Dogs Eating Grass

How do dogs know exactly what grass to eat to make themselves throw up? - Steve

I'm ashamed to say that I can't really answer this question. Everywhere I turn is contradictory information & nobody has ever actually studied this topic. But I can share some of the current theories & you can probably pick the one that makes the most sense for your dog.

The American Animal Hospital Association has an article posted in their library on this topic, but it's very short & not overly informative. It states that "no one has ever proven dogs are intelligent enough to use grass as a medicinal herb" so medical professionals tend to believe that they eat grass simply because they like the taste & vomit because they've eaten grass.

I think this is an ignorant statement -- just because no one has proven it (or even tried to prove it) doesn't mean it's not true. Look at Copernicus, for instance: He couldn't prove his theory but the Earth does in fact revolve around the sun. Five hundred years from now, dogs could be publishing scholarly critiques of these "primitive" AAHA articles, for all we know now.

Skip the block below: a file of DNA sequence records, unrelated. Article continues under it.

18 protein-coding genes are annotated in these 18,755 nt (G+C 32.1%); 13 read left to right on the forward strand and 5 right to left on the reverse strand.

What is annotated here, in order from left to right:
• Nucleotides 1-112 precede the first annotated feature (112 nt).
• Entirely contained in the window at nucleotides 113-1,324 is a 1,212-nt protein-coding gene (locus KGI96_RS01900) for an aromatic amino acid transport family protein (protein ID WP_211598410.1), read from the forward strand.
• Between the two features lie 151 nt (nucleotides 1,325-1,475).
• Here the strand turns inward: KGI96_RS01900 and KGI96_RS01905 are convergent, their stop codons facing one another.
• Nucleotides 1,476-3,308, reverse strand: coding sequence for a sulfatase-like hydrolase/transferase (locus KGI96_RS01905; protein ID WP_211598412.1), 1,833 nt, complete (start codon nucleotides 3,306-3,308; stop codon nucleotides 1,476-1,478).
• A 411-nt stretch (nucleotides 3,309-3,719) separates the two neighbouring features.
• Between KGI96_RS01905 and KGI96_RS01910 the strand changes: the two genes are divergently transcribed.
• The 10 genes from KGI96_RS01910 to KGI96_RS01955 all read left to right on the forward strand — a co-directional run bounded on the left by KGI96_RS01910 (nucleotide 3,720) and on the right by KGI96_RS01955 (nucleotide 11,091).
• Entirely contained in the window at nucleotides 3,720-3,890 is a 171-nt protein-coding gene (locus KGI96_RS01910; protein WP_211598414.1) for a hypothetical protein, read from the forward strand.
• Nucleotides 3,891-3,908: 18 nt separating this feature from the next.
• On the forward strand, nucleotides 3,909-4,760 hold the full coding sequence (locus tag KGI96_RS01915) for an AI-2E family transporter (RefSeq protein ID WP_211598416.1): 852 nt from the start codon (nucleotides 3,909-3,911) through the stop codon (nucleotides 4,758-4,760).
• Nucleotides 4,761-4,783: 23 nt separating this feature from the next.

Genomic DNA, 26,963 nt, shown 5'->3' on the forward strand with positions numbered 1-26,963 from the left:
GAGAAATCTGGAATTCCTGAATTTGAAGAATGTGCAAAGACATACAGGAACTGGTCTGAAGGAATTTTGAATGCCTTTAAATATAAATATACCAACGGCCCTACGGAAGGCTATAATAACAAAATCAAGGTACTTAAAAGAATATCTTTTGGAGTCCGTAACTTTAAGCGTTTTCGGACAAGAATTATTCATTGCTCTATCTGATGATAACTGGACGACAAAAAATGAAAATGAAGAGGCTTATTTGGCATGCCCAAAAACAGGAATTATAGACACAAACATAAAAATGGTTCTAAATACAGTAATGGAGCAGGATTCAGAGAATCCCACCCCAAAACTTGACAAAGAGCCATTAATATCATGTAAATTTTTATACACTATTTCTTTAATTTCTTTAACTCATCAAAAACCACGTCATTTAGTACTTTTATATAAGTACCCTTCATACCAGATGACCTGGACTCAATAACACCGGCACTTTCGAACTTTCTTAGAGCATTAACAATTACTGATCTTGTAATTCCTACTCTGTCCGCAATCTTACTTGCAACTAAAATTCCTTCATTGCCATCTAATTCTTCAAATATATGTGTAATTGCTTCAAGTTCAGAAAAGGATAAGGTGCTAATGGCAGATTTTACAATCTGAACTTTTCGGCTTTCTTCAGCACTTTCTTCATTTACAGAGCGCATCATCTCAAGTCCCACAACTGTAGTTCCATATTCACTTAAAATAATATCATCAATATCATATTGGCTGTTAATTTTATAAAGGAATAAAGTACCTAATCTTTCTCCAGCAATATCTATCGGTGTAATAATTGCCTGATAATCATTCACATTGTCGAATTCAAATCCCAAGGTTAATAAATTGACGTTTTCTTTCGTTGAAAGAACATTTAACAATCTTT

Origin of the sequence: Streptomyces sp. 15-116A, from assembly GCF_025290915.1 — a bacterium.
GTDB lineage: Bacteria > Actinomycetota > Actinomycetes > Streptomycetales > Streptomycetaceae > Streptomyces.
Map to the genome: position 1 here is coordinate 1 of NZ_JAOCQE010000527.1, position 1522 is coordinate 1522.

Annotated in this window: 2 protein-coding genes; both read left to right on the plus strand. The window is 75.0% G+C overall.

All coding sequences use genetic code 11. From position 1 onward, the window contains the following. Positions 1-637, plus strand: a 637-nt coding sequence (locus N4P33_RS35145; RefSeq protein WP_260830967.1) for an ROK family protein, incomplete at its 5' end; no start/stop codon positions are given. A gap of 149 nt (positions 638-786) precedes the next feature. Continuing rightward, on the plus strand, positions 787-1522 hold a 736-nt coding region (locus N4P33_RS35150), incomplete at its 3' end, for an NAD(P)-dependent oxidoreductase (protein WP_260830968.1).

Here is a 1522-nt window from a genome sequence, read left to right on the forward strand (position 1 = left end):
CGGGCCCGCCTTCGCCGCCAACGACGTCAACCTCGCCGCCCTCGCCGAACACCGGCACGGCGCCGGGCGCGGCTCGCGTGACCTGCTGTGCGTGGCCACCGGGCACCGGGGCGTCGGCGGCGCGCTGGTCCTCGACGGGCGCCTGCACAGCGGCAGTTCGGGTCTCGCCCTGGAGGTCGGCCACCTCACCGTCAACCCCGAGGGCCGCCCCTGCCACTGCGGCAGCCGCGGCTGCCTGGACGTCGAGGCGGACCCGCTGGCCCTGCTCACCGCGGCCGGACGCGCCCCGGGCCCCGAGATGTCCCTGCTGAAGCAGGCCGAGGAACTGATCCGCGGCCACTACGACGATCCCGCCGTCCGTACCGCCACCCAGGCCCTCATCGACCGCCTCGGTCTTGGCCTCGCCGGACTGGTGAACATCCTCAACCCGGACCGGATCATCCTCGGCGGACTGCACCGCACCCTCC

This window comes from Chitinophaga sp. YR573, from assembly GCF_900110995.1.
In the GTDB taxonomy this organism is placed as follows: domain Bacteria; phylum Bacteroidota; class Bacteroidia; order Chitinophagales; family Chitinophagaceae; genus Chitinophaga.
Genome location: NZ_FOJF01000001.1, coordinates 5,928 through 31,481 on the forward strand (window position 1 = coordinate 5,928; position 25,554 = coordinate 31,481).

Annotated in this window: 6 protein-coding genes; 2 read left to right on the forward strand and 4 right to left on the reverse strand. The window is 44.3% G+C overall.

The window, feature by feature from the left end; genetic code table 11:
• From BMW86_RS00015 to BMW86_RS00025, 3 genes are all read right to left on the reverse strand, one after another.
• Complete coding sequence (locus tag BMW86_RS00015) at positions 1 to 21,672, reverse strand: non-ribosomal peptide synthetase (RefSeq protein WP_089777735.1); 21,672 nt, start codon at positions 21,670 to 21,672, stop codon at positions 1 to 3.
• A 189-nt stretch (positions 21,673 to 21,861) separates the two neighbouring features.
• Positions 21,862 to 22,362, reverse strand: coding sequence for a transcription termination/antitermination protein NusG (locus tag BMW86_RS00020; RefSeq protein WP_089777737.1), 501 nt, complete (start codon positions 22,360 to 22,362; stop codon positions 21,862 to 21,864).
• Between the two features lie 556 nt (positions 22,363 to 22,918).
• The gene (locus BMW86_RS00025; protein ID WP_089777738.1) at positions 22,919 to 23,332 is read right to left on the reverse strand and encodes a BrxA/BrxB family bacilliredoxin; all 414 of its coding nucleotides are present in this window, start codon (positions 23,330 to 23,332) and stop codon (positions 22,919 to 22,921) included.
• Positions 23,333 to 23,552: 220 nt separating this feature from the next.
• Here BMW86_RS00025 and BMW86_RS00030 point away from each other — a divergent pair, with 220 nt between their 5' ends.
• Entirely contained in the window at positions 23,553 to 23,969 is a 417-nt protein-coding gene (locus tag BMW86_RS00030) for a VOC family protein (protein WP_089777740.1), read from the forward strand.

One good thing in this otherwise unenlightened article is that it contains a link to a survey you can take to explain your dogs habits. The University of California Davis School of Veterinary Medicine is currently conducting the first-ever study of grass eating in dogs & would like your input. Please take a few minutes to take the survey, it doesn't take long.

Many experts feel that dogs enjoy the flavor & texture of grass so they eat it. Our dogs' wild relatives (foxes, wolves, coyotes) eat their entire kill, which means that they are ingesting the stomaches of herbivores & indirectly getting a bunch of roughage in their diet this way. Domestic dogs may have an inborn craving for grass because of this.

Some dogs only eat grass that other animals have "marked", in this way erasing everyone else's scent from the area. If this is your dog's reason, it explains the choosiness of the selection & the fact that someone else whizzed on it could explain the barfing.

Theories abound about a lack of specific nutrients in the diet but research just doesn't support it. Even healthy dogs with well-balanced diets eat grass. And some dogs with less than perfect diest never eat grass.

Vetinfo.com has some interesting details on this topic, but no more information than you've just read. I say, that's even more reason to participate in the study, as it may help us to someday understand this behavior.


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